Variations in Solar Wind Fractionation as Seen by ACE/SWICS Over a Full Solar Cycle and the Implications for Genesis Mission Results

Tuesday, 15 December 2015: 11:35
2009 (Moscone West)
Daniel Brett Reisenfeld1, Paolo Pilleri2, Thomas Zurbuchen3, Susan T Lepri4, Paul Shearer3, Jason A Gilbert3, Rudolf von Steiger5 and Roger C Wiens6, (1)University of Montana, Department of Physics & Astronomy, Missoula, MT, United States, (2)University Paul Sabatier Toulouse III, Toulouse Cedex 09, France, (3)University of Michigan Ann Arbor, Ann Arbor, MI, United States, (4)Univ Michigan, Ann Arbor, MI, United States, (5)International Space Science Institute, Bern, Switzerland, (6)Space Science and Applications, Los Alamos, NM, United States
We use ACE/SWICS elemental composition data to compare the variations in solar wind fractionation as measured by SWICS during the previous solar maximum (1999-2001), solar minimum (2006-2009) and the period in which the Genesis spacecraft was collecting solar wind (late 2001 - early 2004). We differentiate our analysis in terms of solar wind regimes (i.e. solar wind originating from interstream or coronal hole flows, or coronal mass ejecta). Abundances are normalized to the low-FIP ion magnesium to uncover correlations that are not apparent when normalizing to high-FIP ions.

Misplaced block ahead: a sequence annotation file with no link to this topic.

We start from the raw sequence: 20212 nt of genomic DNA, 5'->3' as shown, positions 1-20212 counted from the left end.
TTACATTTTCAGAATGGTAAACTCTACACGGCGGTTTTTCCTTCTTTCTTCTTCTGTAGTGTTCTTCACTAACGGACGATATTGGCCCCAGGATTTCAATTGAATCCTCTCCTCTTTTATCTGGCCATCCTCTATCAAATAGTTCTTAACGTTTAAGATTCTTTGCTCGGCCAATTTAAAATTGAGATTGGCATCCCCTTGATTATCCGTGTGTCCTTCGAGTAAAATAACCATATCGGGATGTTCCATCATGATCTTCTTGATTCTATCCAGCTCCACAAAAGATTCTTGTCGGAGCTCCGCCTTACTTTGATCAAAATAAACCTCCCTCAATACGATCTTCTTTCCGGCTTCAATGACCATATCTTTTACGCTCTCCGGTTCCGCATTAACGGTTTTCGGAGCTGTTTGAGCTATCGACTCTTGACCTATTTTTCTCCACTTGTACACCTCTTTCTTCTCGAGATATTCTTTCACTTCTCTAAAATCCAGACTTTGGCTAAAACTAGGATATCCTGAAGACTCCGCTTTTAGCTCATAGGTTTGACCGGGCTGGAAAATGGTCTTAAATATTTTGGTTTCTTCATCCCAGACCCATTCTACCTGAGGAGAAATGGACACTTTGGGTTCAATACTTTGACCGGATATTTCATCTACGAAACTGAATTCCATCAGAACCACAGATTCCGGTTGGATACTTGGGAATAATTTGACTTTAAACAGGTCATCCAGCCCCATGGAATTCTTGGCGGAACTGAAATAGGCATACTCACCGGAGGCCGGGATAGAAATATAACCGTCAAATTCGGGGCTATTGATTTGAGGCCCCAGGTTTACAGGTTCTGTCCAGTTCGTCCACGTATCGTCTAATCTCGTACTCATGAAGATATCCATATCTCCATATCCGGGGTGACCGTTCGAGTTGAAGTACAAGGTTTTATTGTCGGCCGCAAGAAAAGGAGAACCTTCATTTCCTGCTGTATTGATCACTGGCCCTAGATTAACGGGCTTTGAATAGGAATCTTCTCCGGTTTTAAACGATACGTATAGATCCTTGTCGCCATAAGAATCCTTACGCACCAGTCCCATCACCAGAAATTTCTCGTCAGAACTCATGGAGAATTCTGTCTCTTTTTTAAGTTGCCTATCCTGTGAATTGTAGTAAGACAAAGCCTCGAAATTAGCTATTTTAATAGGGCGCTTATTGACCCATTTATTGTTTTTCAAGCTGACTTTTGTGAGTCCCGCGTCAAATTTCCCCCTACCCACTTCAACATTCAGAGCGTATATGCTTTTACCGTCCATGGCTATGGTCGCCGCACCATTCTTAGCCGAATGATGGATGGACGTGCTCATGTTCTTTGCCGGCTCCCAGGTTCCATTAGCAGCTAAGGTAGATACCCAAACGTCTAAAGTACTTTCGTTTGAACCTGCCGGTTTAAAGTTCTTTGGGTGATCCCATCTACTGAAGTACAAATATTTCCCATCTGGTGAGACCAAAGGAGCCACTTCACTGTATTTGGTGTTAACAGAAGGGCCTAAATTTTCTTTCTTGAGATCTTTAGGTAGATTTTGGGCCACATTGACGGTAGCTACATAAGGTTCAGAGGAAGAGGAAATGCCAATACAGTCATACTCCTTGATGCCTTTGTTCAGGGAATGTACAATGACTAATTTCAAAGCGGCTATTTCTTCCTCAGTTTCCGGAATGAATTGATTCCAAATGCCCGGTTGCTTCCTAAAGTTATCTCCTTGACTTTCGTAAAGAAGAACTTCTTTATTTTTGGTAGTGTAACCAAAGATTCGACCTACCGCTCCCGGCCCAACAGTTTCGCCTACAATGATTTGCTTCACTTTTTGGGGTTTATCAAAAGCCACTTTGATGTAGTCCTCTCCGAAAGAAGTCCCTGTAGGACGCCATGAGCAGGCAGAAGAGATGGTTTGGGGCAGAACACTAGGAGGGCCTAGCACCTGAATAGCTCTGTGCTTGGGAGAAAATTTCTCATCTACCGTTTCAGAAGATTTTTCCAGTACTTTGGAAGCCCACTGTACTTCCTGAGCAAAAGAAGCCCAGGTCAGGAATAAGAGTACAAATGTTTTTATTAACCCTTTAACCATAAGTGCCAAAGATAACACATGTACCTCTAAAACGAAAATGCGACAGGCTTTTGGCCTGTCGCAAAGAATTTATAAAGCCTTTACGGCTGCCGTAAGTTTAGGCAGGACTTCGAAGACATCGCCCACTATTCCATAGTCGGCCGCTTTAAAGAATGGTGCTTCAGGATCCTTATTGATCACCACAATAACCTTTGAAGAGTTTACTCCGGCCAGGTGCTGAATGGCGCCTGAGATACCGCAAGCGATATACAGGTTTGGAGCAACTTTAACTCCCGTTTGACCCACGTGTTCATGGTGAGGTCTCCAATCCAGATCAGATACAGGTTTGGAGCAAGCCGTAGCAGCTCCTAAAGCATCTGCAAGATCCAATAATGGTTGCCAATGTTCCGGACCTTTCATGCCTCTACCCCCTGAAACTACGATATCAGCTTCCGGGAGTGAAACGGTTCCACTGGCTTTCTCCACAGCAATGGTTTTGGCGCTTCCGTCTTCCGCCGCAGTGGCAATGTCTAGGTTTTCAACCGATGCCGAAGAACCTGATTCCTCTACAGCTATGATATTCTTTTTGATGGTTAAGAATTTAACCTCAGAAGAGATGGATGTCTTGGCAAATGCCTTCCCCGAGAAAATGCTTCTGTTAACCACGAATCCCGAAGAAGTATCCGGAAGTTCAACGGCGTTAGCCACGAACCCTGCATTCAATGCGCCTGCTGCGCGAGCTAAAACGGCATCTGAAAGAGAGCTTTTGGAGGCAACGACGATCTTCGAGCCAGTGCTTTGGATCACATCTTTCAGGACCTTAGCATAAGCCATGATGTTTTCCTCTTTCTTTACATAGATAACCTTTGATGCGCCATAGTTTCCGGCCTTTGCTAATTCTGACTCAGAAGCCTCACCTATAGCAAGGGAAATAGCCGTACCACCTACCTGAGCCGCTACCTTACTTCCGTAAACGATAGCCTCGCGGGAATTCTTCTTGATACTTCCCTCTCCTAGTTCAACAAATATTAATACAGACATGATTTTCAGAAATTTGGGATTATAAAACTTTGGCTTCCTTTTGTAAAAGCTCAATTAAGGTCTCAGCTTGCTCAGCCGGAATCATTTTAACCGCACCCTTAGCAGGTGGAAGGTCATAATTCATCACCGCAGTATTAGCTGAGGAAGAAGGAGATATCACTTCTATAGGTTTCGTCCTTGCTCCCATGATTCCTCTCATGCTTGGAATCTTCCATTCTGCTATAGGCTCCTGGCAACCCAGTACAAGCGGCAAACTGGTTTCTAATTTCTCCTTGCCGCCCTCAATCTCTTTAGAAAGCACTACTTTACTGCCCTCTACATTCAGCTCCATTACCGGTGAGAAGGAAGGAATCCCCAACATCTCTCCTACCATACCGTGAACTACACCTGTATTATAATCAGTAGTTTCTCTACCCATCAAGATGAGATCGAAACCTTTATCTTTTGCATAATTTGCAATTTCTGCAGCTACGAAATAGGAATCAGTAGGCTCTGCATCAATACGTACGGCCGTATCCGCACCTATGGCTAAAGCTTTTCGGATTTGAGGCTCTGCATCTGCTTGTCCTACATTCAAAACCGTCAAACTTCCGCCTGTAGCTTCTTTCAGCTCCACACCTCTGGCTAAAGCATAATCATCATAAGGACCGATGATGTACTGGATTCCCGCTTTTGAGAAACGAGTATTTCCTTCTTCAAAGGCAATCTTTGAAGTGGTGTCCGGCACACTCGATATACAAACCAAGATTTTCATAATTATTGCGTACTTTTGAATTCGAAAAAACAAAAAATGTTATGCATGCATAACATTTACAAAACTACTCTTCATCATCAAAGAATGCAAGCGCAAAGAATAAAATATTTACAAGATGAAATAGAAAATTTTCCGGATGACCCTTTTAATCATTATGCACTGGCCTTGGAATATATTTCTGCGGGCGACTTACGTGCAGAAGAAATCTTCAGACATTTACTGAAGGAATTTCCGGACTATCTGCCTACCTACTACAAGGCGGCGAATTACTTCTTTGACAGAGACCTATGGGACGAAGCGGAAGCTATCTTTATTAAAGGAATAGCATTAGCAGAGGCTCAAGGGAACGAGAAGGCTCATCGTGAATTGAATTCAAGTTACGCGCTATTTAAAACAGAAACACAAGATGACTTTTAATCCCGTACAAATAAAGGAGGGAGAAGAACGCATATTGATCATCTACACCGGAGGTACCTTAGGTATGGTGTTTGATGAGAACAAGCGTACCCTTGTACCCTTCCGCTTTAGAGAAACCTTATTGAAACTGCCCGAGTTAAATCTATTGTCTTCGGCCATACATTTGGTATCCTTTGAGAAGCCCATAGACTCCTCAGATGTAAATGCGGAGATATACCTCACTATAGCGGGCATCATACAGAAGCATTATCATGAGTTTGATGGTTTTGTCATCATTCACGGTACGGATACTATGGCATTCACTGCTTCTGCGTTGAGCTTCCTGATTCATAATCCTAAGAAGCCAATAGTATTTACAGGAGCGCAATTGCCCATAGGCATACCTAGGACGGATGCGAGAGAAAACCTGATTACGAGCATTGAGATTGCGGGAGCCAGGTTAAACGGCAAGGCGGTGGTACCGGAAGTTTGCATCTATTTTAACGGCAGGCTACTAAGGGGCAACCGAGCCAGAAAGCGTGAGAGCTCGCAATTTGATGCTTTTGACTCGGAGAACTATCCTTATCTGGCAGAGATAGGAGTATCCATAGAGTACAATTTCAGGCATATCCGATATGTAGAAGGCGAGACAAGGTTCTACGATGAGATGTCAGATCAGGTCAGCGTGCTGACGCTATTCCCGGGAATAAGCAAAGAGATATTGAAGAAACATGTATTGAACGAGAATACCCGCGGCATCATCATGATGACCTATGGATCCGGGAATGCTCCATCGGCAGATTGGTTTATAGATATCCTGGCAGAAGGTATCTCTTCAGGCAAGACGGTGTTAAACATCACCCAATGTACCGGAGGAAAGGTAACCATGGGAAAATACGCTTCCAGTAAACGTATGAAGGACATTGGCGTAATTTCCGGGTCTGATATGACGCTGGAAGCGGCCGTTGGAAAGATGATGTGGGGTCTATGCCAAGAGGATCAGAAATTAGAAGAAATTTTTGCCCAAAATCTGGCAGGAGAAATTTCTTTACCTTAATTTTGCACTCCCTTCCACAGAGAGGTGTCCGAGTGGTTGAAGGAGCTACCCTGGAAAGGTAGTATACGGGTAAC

We find that relative to magnesium, the other low-FIP elements are measurably fractionated, but the degree of fractionation does not vary significantly over the solar cycle. For the high-FIP ions, variation in fractionation over the solar cycle is significant: greatest for Ne/Mg and C/Mg, less so for O/Mg, and the least for He/Mg. When abundance ratios are examined as a function of solar wind speed, we find a strong correlation, with the remarkable observation that the degree of fractionation follows a mass-dependent trend. We will discuss the implications for correcting the Genesis sample return results to photospheric abundances.